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Widening Primitive Conversion in Java

Here is a small code snippet given. Try to Guess the output

public class Test
{
    public static void main(String[] args)
    {
        System.out.print("Y" + "O");
        System.out.print('L' + 'O');
    }
}

At first glance, we expect “YOLO” to be printed.

Actual Output:
“YO155”.

Explanation:
When we use double quotes, the text is treated as a string and “YO” is printed, but when we use single quotes, the characters ‘L’ and ‘O’ are converted to int. This is called widening primitive conversion. After conversion to integer, the numbers are added ( ‘L’ is 76 and ‘O’ is 79) and 155 is printed.

Now try to guess the output of following:



public class Test 
{
    public static void main(String[] args) 
    {
        System.out.print("Y" + "O");
        System.out.print('L');
        System.out.print('O');
    }
}

Output: YOLO

Explanation: This will now print “YOLO” instead of “YO7679”. It is because the widening primitive conversion happens only when a operator like ‘+’ is present which expects at least integer on both side.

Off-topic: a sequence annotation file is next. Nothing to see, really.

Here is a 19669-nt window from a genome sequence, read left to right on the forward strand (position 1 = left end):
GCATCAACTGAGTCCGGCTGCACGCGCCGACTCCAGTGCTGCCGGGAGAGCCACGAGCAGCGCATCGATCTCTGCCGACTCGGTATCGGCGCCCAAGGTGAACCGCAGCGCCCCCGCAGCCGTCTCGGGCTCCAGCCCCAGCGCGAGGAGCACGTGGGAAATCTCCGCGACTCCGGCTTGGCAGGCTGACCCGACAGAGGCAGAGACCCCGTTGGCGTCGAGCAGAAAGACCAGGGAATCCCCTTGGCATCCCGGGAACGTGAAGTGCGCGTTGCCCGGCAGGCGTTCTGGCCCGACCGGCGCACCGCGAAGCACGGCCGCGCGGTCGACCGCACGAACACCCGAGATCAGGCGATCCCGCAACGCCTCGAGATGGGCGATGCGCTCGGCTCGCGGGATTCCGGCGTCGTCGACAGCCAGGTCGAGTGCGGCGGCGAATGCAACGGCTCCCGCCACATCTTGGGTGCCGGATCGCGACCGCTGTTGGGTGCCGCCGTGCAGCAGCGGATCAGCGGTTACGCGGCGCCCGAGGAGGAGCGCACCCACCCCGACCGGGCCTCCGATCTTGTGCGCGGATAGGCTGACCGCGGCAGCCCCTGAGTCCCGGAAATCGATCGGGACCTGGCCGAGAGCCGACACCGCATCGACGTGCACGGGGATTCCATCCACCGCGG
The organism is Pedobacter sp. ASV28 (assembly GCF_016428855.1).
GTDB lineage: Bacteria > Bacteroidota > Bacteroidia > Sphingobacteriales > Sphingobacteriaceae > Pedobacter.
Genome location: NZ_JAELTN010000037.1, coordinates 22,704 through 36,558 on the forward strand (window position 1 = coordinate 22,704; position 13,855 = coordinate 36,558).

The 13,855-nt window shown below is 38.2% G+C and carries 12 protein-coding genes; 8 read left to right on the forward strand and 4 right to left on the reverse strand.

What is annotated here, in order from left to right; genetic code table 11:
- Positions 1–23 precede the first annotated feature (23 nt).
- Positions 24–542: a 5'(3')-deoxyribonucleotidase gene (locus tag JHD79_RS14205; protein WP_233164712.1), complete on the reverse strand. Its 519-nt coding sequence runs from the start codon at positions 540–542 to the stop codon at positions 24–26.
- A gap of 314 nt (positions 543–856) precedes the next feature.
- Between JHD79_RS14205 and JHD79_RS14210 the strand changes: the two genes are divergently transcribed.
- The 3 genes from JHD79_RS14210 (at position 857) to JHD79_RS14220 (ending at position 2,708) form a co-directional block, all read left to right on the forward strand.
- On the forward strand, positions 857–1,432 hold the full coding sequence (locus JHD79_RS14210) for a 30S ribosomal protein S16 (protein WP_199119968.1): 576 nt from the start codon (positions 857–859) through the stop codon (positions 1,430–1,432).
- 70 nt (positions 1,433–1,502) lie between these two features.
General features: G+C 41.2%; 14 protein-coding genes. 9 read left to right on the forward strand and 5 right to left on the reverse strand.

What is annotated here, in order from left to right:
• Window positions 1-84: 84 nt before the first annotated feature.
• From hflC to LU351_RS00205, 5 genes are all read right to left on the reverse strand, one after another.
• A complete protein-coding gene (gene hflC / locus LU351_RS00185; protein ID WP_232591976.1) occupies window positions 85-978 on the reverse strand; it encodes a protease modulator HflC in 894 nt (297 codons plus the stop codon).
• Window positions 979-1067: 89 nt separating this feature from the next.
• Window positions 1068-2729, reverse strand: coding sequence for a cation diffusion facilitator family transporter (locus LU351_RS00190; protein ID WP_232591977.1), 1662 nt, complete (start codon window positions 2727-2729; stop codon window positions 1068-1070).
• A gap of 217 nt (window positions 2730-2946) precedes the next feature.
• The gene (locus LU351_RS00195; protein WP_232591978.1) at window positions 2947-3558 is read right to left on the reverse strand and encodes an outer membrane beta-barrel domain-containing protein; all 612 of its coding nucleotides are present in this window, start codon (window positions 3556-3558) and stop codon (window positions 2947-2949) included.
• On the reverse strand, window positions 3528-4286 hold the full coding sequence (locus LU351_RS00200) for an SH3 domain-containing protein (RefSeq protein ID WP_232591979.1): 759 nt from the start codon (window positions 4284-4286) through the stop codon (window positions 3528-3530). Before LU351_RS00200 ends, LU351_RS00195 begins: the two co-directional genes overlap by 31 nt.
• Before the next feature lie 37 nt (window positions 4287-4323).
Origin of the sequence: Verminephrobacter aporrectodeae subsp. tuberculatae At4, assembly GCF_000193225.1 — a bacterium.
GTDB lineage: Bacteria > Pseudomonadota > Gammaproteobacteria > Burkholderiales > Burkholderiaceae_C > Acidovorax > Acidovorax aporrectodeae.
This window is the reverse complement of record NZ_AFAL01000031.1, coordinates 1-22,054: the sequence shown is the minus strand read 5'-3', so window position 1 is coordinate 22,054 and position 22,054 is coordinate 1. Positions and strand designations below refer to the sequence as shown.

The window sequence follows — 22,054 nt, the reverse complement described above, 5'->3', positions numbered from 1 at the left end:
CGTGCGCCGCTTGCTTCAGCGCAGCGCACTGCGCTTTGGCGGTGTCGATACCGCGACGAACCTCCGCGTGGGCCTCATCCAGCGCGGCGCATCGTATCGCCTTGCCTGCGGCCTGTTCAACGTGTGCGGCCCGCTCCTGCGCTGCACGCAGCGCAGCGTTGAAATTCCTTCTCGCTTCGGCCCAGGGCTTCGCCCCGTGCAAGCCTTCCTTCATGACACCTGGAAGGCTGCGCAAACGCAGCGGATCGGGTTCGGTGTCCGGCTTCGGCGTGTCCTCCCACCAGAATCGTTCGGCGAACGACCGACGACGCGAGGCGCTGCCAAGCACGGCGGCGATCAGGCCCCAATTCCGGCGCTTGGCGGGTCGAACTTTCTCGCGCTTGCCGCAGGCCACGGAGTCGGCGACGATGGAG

Widening primitive conversion is applied to convert either or both operands as specified by the following rules. The result of adding Java chars, shorts or bytes is an int:

  • If either operand is of type double, the other is converted to double.
  • Otherwise, if either operand is of type float, the other is converted to float.
  • Otherwise, if either operand is of type long, the other is converted to long.
  • Otherwise, both operands are converted to type int

Reference: http://docs.oracle.com/javase/specs/jls/se7/html/jls-5.html#jls-5.6.2

 



This article is attributed to GeeksforGeeks.org

tags:

Java Java

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